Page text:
Things I Read That I Love #334: Group Chats, Polycules, Data Free Disney, Iron Claws and Pretty Faces

HELLO and welcome to the 334th installment of Things I Read That I Love, wherein I share with you some of the longer-form journalism/essays I’ve read recently so that you can know more about group chats! This “column” is less queer focused than the rest of the site because when something is queer focused, I put it on the rest of the site. Here is where the other things are.

The title of this feature is inspired by the title of Emily Gould’s tumblr, Things I Ate That I Love.


You Have Such A Pretty Face, by Anastasia Selby for The Unpublishable, September 2023

“Whenever I gained weight, I compensated by focusing on my pretty face, spending thousands of dollars over the  years on face creams, serums, toners, treatments, and products that were too expensive. I bought these instead of starting a retirement account, putting a down payment on a house, or buying a reliable car. I told myself I was living in poverty but I had VIB Rouge status at Sephora. Taking care of my skin was a backup plan. If I could keep up my pretty face, then maybe I would finally be worthy of love, even if I got fat again. Truthfully I never felt thin enough, small enough, or beautiful enough. Nothing was ever enough. It took me a long time to learn why.”

The Fall of the House of Von Erich, by Skip Hollandsworth for D Magazine, February 1988

I cannot stop thinking about The Iron Claw since I saw it (spoilers for the film, based on a true story, incoming!) and of course had to then read 500 things about it. This D Magazine story is crazy because at this point they’d only lost Jackie (the seven-year-old who was electrocuted in a puddle) and David (the one who died while wrestling in Japan) and already it was a tragic tale, because in addition to those deaths, Kevin had been injured in a match and Kerry in a motorcycle accident. You can also read about their imaginary cousin Lance in a December 2023 piece, The Ballad of Lance Von Erich.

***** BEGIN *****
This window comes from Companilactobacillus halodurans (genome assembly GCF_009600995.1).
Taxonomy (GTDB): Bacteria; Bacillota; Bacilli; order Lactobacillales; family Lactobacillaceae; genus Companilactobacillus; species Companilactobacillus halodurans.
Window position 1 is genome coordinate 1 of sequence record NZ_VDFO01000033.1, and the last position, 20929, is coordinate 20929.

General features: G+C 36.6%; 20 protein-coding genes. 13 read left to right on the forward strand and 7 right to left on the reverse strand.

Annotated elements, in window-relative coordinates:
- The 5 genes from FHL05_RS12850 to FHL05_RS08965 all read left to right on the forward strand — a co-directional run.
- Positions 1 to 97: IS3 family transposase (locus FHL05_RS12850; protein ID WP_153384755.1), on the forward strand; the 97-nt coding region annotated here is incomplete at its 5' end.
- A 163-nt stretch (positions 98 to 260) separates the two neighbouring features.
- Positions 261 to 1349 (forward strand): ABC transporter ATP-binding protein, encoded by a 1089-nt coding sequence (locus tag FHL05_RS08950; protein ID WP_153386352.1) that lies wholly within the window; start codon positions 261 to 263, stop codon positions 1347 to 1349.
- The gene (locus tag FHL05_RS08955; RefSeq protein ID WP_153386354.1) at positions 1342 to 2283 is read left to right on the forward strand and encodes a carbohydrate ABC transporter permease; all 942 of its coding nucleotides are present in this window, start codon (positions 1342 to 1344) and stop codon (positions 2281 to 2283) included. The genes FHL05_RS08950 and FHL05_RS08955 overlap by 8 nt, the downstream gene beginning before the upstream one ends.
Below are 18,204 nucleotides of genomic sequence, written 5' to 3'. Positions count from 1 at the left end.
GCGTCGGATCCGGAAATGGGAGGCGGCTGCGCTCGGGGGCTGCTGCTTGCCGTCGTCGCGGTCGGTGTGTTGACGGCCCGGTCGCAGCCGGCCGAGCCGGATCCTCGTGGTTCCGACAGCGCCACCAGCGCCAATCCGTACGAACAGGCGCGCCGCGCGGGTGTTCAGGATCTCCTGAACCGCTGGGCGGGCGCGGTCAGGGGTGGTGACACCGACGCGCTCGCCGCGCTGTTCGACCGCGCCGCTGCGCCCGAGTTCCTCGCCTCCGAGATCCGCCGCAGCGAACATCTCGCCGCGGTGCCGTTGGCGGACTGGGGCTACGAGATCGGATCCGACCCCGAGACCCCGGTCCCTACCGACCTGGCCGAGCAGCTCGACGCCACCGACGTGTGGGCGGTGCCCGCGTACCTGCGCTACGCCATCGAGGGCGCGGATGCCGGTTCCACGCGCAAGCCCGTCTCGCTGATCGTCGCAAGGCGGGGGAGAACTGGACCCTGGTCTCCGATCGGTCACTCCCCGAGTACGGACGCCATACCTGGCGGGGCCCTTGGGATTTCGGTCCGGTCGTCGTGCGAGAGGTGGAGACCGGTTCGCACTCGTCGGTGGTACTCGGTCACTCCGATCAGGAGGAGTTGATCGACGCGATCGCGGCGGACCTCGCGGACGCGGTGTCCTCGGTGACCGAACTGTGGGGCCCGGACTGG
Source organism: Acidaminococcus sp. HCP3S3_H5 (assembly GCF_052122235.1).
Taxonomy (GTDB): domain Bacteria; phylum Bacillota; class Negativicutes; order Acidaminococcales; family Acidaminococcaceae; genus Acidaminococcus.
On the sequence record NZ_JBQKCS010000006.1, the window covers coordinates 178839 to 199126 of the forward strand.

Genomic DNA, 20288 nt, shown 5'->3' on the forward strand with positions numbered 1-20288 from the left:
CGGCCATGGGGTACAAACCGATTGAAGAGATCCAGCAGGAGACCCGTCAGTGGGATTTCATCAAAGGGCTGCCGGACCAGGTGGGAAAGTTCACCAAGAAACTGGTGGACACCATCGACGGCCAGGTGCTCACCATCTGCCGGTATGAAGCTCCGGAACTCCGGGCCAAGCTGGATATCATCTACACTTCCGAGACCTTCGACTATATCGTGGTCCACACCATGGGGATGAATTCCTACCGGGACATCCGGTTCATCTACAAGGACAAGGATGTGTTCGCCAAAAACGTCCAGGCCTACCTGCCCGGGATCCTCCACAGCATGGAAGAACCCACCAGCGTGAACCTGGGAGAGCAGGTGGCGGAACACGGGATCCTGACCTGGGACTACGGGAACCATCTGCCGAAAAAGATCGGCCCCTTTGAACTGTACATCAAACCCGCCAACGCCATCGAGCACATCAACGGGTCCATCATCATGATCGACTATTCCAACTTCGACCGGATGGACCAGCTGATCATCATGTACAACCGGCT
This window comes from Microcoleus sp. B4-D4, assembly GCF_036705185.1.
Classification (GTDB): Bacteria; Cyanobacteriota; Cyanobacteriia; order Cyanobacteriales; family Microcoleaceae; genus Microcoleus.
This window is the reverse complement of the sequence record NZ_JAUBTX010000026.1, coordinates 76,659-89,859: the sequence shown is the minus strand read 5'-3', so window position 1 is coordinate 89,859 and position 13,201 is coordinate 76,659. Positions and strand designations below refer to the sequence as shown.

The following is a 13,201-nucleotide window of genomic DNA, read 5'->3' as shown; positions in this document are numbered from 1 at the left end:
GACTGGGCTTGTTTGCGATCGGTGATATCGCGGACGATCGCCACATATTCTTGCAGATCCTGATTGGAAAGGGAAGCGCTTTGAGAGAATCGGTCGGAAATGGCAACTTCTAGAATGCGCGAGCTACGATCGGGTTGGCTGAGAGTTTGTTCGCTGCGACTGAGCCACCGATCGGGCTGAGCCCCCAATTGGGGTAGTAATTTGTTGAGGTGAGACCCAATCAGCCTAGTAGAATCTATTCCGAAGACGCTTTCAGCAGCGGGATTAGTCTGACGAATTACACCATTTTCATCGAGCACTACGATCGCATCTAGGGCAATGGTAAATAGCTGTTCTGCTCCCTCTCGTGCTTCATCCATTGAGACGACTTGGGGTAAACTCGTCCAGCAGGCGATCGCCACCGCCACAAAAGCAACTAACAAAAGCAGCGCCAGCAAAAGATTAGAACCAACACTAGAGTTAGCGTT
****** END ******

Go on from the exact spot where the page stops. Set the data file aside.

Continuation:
Data Free Disney, by Janet Vertesi for Public Books, January 2023

Okay this is WILD!!! This woman has an “extreme approach to data privacy” and took her kids to Disneyland planning to shield them from every corporate attempt to harvest their data, like she painted their faces in a specific pattern to avoid facial recognition and got a burner phone to make the reservation and paid for everything in cash and basically eschewed the whole tech-enabled new Disneyland app system — which meant having to wait in more/longer lines for rides and food — anyhow, you’ll see!

The Birth of my Baby, The Death of My Marriage, by Leslie Jamison for The New Yorker, January 2024

“The idea that we both felt so many of the same painful things didn’t help me believe that the marriage was more possible to save. It became harder and harder to convince myself that our good months in the beginning mattered more than all the friction that followed. It seemed like the good place we were trying to get back to was just a small sliver of what we were.”

Coming of Age at the Dawn of the Internet, by Kyle Chayka for the New Yorker, January 2023

“When I made an account, I was surprised to find that MySpace tethered my shadow self to my physical person. I was no longer just a pseudonym and a cartoon avatar; the site asked for my actual name and a photo of my face; it told me to list my interests for everyone to see. Before, going online had felt like being a solo hiker, exploring unknown territories. Now I felt like I was putting out a billboard for myself on the highway.”

When I Met the Pope, by Patricia Lockwood for the London Review of Books, November 2023

“Before leaving that morning, we stuffed my bag with all sorts of objects, reasoning that if the pope blessed me, anything on my person would be blessed as well. It now has to go through the metal detector, a tense moment. I wonder what security will make of it – a jumble of legs, jaws, little girls, torsos and precious stones, all awaiting the gesture. How far does the principle of a blessing extend? Because there’s a tampon in there that going forward I will hesitate to use.”

The Perfect Webpage, by Mia Sato for The Verge, January 2024

Once more on my favorite topic: how catering to Google has made websites unreadable and terrible!!! It’s weird how they keep changing their algorithm to make results better — to ensure people are landing on websites written by actual people and not content farms — and every change makes leads to our site specifically faring worse, even though we are famously not a content farm! Google directed literally over a million more people every month onto this website in 2014 than they do now, ten years later. So anyhow great algorithm work for everyone over there

The Total Package, by Britt Young for The Baffler, January 2024

The hunt for a perfect silicone penis which is unlike the author’s hunt for a prosthetic arm that will not cost an arm and a leg after insurance.